Fly With Waldo

Loyalty, Courage and Service

“Don’t’ worry, we’ll be back for you.”


That's what U.S. Navy pilot Thomas Hudner told his wingman Ensign Jesse Brown after he got shot down in North Korea.


Hudner crash-landed his Corsair to save his friend, but wasn’t able to pull him from the burning wreckage. Now 65 years later, with a Medal of Honor around his neck, Captain Hudner has a lifelong quest to recover the remains of his trusted wingman.


Hudner was a wealthy white man from Massachusetts, and Brown a poor man from a farm in Mississippi, who happened to be the US Navy’s first black combat pilot.


Race didn’t matter. Background didn’t matter. Religion didn’t matter.  The only thing that mattered was their friendship. They trusted each other completely.  


In the military, you never leave your wingman behind. As a fighter pilot who’s flown in combat, I can truly relate to this amazing story. And any soldier who ever felt the fear of battle can as well.


Captain Hudner’s actions symbolized loyalty, courage, and service - powerful words that have special meaning to those who have served in uniform. If You Want To Thank A Soldier Waldo Waldman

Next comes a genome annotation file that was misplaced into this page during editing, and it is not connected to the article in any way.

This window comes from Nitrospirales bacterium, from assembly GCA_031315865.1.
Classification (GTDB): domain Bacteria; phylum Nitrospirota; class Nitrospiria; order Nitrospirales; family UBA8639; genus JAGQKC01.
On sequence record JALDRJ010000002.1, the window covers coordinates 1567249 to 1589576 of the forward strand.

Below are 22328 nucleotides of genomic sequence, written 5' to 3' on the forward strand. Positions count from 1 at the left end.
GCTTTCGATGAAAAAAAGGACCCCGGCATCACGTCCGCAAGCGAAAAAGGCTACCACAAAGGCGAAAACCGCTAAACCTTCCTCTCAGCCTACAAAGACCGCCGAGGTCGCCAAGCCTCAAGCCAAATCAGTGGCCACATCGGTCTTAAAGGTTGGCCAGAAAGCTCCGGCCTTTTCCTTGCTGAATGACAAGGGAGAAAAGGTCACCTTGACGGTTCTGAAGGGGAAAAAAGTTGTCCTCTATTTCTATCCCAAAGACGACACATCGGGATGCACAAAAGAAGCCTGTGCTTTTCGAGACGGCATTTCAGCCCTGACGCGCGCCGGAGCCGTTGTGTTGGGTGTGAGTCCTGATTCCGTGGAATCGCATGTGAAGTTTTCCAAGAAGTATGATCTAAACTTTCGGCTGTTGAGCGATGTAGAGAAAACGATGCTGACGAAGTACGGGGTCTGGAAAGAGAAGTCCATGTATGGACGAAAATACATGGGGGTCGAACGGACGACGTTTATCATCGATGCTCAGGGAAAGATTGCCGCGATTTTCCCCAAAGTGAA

So, what do those words mean to you? How do they show up in your life?


I love Veterans Day because it reminds us how fortunate we are to be living in this amazing free country. It’s a time to be thankful and reflect on those who dug the well of our freedom, but also to think about how we can better serve each other – like Hudner did for Brown.  


 - Who do you know that’s been “left behind” who can really use your wing of support?

 - Who in your life may be trapped in the dungeon of despair that you can pull out?

 - What can you do to show appreciation for someone who’s gone above and beyond?

 - How can you better serve your community or family?

 - What veteran charity can you support?


As we honor our veterans, particularly during this holiday, please take some action to make a difference. Sacrifice. Give your wings away. Make their service mean something.     

You don’t need to wear a uniform to serve.